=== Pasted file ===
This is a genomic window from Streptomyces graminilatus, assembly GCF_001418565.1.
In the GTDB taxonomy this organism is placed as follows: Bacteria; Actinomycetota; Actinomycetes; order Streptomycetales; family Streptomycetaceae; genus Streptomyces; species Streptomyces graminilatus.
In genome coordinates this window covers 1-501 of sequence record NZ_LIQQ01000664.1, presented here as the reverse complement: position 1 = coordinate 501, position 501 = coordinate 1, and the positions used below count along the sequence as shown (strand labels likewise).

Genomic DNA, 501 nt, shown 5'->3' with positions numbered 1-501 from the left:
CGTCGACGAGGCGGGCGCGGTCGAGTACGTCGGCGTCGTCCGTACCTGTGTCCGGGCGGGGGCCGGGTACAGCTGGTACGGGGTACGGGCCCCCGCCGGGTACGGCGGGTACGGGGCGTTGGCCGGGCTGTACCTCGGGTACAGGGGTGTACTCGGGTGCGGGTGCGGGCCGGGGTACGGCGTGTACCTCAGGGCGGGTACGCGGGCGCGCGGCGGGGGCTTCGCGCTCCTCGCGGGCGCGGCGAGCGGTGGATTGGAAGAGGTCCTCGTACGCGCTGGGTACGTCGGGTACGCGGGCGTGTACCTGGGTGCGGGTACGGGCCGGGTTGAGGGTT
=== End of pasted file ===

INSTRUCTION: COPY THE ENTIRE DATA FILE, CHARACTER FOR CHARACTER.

This is a genomic window from Streptomyces graminilatus, assembly GCF_001418565.1.
In the GTDB taxonomy this organism is placed as follows: Bacteria; Actinomycetota; Actinomycetes; order Streptomycetales; family Streptomycetaceae; genus Streptomyces; species Streptomyces graminilatus.
In genome coordinates this window covers 1-501 of sequence record NZ_LIQQ01000664.1, presented here as the reverse complement: position 1 = coordinate 501, position 501 = coordinate 1, and the positions used below count along the sequence as shown (strand labels likewise).

Genomic DNA, 501 nt, shown 5'->3' with positions numbered 1-501 from the left:
CGTCGACGAGGCGGGCGCGGTCGAGTACGTCGGCGTCGTCCGTACCTGTGTCCGGGCGGGGGCCGGGTACAGCTGGTACGGGGTACGGGCCCCCGCCGGGTACGGCGGGTACGGGGCGTTGGCCGGGCTGTACCTCGGGTACAGGGGTGTACTCGGGTGCGGGTGCGGGCCGGGGTACGGCGTGTACCTCAGGGCGGGTACGCGGGCGCGCGGCGGGGGCTTCGCGCTCCTCGCGGGCGCGGCGAGCGGTGGATTGGAAGAGGTCCTCGTACGCGCTGGGTACGTCGGGTACGCGGGCGTGTACCTGGGTGCGGGTACGGGCCGGGTTGAGGGTT